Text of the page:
Prodemocracy campaigners in Swaziland (eSwatini) who had their homes raided and property seized by police lost their High Court case calling the raids unconstitutional on a legal technicality.
Police acting on warrants from the Manzini and Mbabane magistrates courts raided homes of members of the newly-formed Political Parties Assembly (PPA) in December 2019.
Ngwane National Liberatory Congress (NNLC) President Sibongile Mazibuko; Chairman of Sibanhle Sinje National Movement Musa Nkambule; People’ United Democratic Movement (PUDEMO) Secretary General Wandile Dludlu and President of the Swaziland Democratic Party (SWADEPA), Jan Sithole argued the warrants had been issued illegally.
Laptops, phones and other devices were confiscated by police in the raids.
High Court Judge Nkosinathi Maseko dismissed their application saying they should have gone to the magistrates’ court to have the warrants overturned. Only if the magistrates refused to do this, should they approach the High Court.
Previously the High Court had blocked the police from proceeding with arrests on the strength of the warrants they obtained. Judge Maseko said this was no longer in force.
After the decision, Jan Sithole told the Swaziland News, an online newspaper, the PPA leaders would attempt to appeal the High Court ruling.
Swaziland is ruled by King Mswati III as an absolute monarch. In the Swazi political system known as tinkhundla parties are barred from taking part in elections and groups calling for democracy are banned under the Suppression of Terrorism Act. The King appoints the Prime Minister and government members as well as top judges and civil servants.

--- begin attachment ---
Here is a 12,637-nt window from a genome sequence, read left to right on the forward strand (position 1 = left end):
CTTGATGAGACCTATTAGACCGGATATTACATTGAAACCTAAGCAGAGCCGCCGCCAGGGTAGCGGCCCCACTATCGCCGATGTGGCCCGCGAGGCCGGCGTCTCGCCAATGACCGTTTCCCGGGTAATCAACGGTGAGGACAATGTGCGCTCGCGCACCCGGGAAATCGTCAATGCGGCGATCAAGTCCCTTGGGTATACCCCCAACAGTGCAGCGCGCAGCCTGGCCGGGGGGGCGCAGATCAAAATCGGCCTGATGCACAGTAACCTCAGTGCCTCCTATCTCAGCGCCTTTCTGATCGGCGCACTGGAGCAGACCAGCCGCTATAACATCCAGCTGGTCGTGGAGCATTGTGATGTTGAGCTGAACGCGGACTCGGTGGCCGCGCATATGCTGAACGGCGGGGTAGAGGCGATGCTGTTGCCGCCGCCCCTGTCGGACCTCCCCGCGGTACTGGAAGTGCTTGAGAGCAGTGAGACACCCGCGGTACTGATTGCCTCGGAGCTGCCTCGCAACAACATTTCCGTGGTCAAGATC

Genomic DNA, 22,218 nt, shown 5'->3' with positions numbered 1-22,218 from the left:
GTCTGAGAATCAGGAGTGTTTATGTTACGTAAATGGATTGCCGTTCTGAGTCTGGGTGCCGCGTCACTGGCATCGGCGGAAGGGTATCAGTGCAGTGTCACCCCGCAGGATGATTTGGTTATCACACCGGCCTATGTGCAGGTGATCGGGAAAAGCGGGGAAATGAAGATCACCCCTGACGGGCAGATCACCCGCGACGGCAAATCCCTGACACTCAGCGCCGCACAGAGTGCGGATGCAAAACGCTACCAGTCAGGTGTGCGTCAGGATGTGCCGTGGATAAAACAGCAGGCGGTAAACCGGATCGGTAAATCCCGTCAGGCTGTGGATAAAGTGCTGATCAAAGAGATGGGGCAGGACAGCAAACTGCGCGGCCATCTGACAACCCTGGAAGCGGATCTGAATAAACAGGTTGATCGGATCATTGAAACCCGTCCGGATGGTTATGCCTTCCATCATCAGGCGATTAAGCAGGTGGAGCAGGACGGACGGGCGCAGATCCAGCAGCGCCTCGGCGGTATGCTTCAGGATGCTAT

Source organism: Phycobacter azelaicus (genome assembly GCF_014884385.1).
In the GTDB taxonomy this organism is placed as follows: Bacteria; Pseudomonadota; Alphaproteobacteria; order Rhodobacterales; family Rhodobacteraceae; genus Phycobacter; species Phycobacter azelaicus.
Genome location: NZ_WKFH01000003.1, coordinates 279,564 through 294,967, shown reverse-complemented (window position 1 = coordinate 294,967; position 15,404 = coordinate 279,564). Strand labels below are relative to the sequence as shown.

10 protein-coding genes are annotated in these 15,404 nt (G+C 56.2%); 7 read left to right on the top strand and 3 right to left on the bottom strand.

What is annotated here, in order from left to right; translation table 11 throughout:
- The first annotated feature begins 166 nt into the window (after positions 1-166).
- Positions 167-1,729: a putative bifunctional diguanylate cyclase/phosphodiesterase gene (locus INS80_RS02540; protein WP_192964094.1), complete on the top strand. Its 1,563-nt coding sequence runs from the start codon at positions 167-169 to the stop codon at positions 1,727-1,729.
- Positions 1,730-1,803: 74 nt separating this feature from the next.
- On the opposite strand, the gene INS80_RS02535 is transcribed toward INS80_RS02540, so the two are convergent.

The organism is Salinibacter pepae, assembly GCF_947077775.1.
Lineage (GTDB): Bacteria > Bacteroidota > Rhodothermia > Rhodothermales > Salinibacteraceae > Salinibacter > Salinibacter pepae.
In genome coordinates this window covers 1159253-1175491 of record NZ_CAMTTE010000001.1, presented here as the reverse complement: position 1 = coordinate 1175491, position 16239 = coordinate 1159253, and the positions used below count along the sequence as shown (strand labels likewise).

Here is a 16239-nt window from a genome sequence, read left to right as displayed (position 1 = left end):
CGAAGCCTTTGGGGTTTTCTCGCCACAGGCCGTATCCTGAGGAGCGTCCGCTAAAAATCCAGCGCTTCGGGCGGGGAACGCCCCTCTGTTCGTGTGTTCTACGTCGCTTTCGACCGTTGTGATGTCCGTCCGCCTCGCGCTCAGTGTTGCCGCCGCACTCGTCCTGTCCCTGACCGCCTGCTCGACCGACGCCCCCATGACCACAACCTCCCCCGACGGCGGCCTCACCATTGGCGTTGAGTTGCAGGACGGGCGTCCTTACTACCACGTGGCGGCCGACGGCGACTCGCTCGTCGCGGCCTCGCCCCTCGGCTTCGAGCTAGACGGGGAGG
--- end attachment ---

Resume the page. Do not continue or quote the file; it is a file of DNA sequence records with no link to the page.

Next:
Following the raids the Swaziland United Democratic Front, one of the groups targeted, in a statement circulated on social media said, ‘This comes weeks after the all progressive formations in the country resolved to unite under the banner of the Political Party Assembly to fight against the Tinkhundla regime. This led to the start of a campaign that was dubbed #MSWATI MUST FALL and has since been gaining momentum and meeting equal resistance from the autocratic regime.’
At the time the Southern Africa Litigation Centre in a statement said, ‘We are concerned by the actions of the police, which appear to be targeted at those activists who have been prominently involved in protests relating to workers’ rights and who have been promoting multi-party democracy and government accountability in the country.’
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